On Saturday, Joshua Mazur will play songs for the dead.
Over a period of seven months, the UF music composition doctoral student wrote a 12-song requiem, a funeral composition, to voice the outcry of more than 30,000 women who were abused while working in asylums in Ireland.
The hourlong performance will honor the women who suffered at the hands of the Roman Catholic Church. For decades, they were forced to work and wash away their sins in residential workhouses, the last of which closed in 1996, according to The Boston Globe.
Joshua Mazur, 26, warms up his Chamber Singers, a small portion of the Gainesville Master Chorale, on Monday evening during rehearsal.
When Joshua Mazur, 26, heard their stories, he wanted to give them a sense of peace — something he believes the women never got.
At 7:30 p.m., the Gainesville Master Chorale and Orchestra will perform the free show at the First United Methodist Church of Gainesville, located at 419 NE First St. The choir will sing a rendition of Mazur’s “A Magdalene Requiem, In Search of Mercy.” Most UF music composition students do not have the opportunity to hear their own work performed before they graduate.
With this performance, Mazur wants to bring attention to the lives lost.
“Each of them suffered, but they suffered together,” he said. “These women never had a requiem. They deserve a requiem.”
• • •
In April, Mazur asked his sister to help him put words to his music.
Lyda Mazur, 22, said they began researching the history behind the Magdalene asylums.
The women of the asylums were sent there because they were victims of rape or believed to be prostitutes. Their children were taken from them, and they were forced to work for the sins they were accused of, she said.
“They were held against their will, and they weren’t properly taken care of because they were paying for their sins,” she said.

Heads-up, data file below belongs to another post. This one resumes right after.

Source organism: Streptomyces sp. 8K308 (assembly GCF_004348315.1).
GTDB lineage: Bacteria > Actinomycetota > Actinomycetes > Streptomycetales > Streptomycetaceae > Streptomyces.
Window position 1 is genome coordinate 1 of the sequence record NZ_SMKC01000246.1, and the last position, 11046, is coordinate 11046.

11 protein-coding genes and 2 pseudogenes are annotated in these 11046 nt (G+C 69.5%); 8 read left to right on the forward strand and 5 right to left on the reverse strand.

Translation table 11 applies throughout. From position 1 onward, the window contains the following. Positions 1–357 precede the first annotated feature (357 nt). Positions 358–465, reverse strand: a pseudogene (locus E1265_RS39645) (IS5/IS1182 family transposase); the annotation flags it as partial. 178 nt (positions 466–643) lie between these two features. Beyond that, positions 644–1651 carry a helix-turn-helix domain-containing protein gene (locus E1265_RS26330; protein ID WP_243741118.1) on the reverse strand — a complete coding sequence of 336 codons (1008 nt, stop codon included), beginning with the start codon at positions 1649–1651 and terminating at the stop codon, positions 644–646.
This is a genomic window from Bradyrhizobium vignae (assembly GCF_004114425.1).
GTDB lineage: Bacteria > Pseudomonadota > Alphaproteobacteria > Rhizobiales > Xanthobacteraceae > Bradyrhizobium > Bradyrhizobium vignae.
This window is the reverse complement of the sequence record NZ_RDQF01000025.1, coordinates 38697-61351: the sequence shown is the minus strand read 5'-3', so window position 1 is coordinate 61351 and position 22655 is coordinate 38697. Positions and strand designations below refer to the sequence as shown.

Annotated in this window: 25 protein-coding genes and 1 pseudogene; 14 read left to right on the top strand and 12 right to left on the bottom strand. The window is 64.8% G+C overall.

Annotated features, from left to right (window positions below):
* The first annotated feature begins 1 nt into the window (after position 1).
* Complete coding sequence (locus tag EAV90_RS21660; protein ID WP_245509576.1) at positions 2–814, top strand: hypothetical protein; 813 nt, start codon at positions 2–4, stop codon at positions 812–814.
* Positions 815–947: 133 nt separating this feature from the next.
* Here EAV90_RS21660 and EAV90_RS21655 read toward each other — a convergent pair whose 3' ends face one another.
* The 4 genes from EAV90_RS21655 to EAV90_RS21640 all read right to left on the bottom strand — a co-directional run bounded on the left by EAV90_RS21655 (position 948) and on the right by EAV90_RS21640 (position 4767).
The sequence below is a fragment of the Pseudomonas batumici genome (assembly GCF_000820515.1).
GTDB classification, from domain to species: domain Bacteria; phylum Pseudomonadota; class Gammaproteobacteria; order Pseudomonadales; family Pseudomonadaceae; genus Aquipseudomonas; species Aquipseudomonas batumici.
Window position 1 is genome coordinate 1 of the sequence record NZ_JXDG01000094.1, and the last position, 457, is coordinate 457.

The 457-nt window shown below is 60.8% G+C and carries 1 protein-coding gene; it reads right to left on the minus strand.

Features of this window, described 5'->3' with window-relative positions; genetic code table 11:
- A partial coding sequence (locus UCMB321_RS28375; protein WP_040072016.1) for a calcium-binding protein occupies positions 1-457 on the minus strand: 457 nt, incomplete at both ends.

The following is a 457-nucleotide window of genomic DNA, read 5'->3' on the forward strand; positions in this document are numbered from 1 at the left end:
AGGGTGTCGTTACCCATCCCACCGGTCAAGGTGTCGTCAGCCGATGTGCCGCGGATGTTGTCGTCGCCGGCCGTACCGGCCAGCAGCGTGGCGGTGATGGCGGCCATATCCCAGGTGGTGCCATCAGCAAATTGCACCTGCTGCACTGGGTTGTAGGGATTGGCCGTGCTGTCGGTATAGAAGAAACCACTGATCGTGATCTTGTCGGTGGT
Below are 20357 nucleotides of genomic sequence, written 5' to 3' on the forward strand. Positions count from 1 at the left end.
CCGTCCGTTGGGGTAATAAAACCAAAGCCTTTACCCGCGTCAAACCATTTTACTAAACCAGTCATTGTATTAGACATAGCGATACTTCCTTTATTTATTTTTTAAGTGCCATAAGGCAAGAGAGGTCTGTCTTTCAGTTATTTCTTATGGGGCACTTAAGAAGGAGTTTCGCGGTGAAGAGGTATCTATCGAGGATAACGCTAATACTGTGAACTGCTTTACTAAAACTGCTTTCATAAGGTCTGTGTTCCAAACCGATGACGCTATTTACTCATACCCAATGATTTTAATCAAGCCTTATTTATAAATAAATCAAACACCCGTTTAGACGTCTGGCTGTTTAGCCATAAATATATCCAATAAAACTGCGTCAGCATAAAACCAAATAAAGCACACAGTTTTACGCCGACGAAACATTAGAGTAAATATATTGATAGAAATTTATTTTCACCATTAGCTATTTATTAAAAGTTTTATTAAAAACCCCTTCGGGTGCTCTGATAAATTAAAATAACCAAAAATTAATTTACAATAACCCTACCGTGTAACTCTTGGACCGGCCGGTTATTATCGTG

At times, her brother doubted his ability to properly tell the stories of the women, but she encouraged him to continue.
As a man, he needed to speak up for women who lack equality, Lyda Mazur said. Being a male, he had to use his privilege for good, she said.
“It’s very important to use your platform to speak out about something like this,” the Florida Southern College English senior said.
Joshua Mazur said he knew he had to use his talents to honor their legacy and give them the funeral he felt they deserved.
After hearing the stories of the women, he wanted to write something with more depth than he had ever written.
“I was waiting to find a subject that seemed to be looking for expression,” he said.
So with a pen in hand, he began to compose.
• • •
His passion for music began when he was 11.
In a room surrounded by instruments at his middle school, he knew he wanted that view for the rest of his life.
“That was it,” he said. “I was hooked.”
He began to learn how to play the flute and decided he wanted to study music at a collegiate level.
Joshua Mazur earned his bachelor’s degree from Florida Southern, where he said he wanted to study music composition. But after the college cut the program, he began to study piano and eventually added voice performance.